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The Hot Fury of the Cold-Blooded Warrior

Posted January. 20, 2005 22:47,   


Jennifer Garner (33) is best fit for performances that don’t involve her smiling. Even though she asserts that her hobby is gardening and cooking, it was quite embarrassing to watch Garner perform in a “cute” role in the romantic comedy “13 Going on 30” (2004), with her 175 cm stature, rough chin and cheekbones, and oriental fingers and toes.

Garner finally seems to have met her match. In the sci-fi action movie “Elektra,” she plays a warrior who defeats burly men in a single stroke, all the while wearing a blood-red suit and brandishing two daggers. The movie is based on “Daredevil” (2002), starring Ben Affleck, but focuses on the hero’s lover “Elektra.” Jennifer Garner also played Elektra in the previous movie. Elektra’s image in this movie is closer to Gina Davis’ deadly assassin role in “A Long Kiss Goodnight” rather than Angelina Jolie’s sexy warrior role in “Tomb Raider.”

Elektra learns martial arts from the master of the Kimagure, “Stick,” who is able to see the future, but she is kicked out for failing to control her emotions. As a cold-blooded assassin, Elektra is assigned one day to kill the father and daughter, Mark and Abby. By discovering her own younger self in Abby, however, Elektra fails to complete her mission. When the deadly assassin group “The Hand” tries to play a role by taking over her job, Elektra steps in by confronting the murderers.

Based on Marvel Comics, which has generated such popular all-American comics as Spiderman and X-Men, the movie “Elektra” possesses unique and well-developed characters. Along with Elektra, “Kirigi,” the main villain, “Tattoo,” who can create live animals by tattooing animals on his skin, “Typhoid Mary,” who can poison anything that touches her fingers, and “Stone,” who possesses an impossibly impenetrable skin that is resistant to bullets, all have dark and sinister charismas.

The large-scale and spectacular movements that woo the audience end in the first 30 minutes into the movie. Devoid of special effects and using primitive weapons such as axes, knives, and arrows, “Elektra” attempts to cover the heavy and slow-paced screen by allowing the viewers to glimpse into the internal conflicts of the characters, but despite everything, this action movie sadly lacks one essential quality. Action.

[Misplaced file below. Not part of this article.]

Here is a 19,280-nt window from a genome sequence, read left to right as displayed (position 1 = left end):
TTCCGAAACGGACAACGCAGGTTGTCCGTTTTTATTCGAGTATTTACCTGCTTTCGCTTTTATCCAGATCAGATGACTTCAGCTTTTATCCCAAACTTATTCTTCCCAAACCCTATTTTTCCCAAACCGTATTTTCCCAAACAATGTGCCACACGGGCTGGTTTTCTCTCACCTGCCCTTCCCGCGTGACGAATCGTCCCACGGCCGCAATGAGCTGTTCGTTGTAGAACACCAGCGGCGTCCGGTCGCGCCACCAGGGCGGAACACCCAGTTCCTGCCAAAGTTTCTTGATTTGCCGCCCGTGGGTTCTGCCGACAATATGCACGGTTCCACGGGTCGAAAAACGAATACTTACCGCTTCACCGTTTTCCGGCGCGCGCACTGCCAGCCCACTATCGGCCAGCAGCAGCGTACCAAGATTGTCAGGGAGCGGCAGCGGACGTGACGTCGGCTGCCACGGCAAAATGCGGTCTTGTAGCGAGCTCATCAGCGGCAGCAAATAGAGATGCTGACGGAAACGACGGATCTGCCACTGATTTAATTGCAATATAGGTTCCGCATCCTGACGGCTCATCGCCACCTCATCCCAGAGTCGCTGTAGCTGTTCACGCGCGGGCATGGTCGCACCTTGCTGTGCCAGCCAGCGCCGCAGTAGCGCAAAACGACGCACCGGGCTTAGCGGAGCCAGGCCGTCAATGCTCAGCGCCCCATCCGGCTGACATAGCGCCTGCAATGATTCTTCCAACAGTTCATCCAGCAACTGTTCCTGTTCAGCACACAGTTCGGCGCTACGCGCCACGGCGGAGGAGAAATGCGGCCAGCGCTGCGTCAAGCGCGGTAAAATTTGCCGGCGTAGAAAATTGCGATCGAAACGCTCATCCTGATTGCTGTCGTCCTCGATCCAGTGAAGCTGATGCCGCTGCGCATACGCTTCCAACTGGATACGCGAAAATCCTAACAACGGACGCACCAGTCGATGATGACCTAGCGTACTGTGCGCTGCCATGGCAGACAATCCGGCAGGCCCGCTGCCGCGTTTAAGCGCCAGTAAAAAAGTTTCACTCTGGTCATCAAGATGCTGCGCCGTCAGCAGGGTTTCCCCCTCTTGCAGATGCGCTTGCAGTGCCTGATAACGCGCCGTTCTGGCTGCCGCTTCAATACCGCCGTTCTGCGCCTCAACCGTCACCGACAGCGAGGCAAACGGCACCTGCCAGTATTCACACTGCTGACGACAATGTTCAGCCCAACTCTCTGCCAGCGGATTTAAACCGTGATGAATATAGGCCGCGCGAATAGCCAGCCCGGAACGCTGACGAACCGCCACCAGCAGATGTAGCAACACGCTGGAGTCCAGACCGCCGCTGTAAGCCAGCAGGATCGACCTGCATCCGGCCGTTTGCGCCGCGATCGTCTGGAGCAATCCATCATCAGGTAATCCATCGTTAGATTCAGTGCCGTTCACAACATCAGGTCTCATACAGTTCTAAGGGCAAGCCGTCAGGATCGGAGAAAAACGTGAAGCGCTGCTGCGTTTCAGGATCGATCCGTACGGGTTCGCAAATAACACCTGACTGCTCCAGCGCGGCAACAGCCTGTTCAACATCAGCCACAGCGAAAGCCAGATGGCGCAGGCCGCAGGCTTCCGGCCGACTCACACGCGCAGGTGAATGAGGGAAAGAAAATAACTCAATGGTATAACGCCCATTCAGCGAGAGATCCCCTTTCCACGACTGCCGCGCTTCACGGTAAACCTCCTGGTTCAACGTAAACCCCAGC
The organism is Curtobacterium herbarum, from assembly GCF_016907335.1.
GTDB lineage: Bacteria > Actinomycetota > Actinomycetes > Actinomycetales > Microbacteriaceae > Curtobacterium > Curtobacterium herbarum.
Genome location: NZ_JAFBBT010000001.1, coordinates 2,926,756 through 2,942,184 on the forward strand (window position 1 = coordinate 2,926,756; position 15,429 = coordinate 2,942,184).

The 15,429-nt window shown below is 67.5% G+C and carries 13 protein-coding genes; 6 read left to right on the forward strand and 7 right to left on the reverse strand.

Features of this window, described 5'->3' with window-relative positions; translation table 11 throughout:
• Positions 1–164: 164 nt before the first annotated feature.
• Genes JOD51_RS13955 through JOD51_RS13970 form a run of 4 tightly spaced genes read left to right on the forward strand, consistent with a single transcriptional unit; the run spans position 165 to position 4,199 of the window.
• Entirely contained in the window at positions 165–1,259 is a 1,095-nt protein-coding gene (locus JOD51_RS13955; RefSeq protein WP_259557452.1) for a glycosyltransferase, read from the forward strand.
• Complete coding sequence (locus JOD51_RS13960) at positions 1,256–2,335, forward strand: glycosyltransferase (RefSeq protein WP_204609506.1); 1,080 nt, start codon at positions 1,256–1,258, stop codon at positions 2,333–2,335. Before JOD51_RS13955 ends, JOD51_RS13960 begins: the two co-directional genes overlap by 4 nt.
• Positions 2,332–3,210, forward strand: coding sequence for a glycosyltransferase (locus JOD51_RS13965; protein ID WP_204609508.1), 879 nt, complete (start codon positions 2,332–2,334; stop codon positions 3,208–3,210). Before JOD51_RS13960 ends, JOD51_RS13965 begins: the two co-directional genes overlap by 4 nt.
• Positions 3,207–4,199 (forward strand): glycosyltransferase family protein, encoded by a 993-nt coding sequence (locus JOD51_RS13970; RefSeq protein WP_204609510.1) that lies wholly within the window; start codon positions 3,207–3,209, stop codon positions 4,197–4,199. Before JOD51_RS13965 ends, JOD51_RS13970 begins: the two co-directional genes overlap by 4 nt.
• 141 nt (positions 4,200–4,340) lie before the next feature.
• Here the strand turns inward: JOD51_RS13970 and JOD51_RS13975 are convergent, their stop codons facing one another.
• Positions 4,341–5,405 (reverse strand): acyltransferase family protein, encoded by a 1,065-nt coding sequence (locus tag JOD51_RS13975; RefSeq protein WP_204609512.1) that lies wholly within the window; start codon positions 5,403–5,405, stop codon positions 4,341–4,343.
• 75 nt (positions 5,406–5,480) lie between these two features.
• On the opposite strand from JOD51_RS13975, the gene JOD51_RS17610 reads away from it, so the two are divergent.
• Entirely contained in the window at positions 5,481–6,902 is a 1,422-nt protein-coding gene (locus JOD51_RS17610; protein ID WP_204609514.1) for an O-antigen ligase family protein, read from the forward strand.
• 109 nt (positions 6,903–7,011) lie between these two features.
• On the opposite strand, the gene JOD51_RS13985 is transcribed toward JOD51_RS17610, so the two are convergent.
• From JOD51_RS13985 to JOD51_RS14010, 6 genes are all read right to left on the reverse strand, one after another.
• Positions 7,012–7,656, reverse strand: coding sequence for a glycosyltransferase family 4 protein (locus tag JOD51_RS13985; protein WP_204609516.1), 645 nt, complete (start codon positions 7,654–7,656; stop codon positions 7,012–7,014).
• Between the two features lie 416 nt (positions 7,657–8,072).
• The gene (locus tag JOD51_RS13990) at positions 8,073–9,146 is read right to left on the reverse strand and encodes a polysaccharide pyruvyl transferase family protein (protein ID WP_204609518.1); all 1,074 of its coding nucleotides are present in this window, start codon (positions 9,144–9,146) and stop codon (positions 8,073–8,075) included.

Perhaps the Chinese character (空, emptiness) written on the villain Kirigi’s dress was a premonition. While the villains displayed their deadly techniques up to the climax of the movie, they would fade away “emptily” when coming face-to-face with Elektra. By building up the climax but failing to act on it, the movie was equivalent to watching a student pulling an all-nighter and sleeping throughout the exams. Judging from the Japanese-styled victims, the movie made the error of enacting a samurai-type action at the modern stage.

Korean-American Will Yun Lee(“007 Die Another Day”)’s character “Kirigi” seemed menacing. But his deep gaze and girlish hairstyle appears almost lyrical and sappy, leading the audience to imagine that perhaps he and the tough Elektra mistook their sexes, or perhaps even their whole stance on good and evil. Jennifer Garner, on the other hand, was perfect as a cold-blooded assassin. But just one point: Garner’s large hips that forced the actress to waddle along was an unwelcome distraction, rather than a blessing for the warrior.

The movie was directed by Rob Bowman, who produced the TV series “X-Files” along with a number of movies. Open on January 21. PG-13.

Seung-Jae Lee sjda@donga.com